The gusher has finally been beaten back, and from 400 miles up government satellites assure that the oil in the Gulf of Mexico is disappearing. But Dave Marino only wishes he could put that kind of distance between himself and the Deepwater Horizon spill.
As northern breezes drove tides lower in the last few days, temperatures well into the 90s seemed to reliquify the sludge lodged in marshes near Marino’s home of Myrtle Grove, La., releasing a steady, black drip from the high grasses. Walking on the beach at Isle Grand Terre, Marino looked back to see oil oozing from his footprints in the sand.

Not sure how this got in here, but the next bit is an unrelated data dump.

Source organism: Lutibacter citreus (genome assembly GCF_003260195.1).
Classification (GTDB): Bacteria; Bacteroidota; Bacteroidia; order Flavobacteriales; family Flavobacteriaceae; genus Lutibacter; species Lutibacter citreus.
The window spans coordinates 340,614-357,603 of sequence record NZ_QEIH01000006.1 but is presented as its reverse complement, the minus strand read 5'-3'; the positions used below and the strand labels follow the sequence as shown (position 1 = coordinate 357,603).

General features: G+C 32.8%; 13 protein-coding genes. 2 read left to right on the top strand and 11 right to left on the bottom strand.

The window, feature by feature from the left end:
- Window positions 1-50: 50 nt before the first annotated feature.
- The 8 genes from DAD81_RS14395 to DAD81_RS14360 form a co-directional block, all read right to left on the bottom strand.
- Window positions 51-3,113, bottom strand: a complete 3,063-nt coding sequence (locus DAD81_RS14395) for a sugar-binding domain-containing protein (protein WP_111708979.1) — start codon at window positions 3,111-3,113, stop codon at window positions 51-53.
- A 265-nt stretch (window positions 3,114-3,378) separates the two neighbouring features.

“There’s still oil out here,” says Marino, a firefighter who runs a charter fishing boat on the side. “It’s all over the place. Not much has changed.”
But with BP cautiously declaring its “static kill” a success in plugging the once-runaway well, and the Obama administration’s claims that crews and nature had taken care of all but a quarter of the estimated 207 million gallons of crude that have poured from the blowout, Marino and others can already feel the nation’s gaze turning away.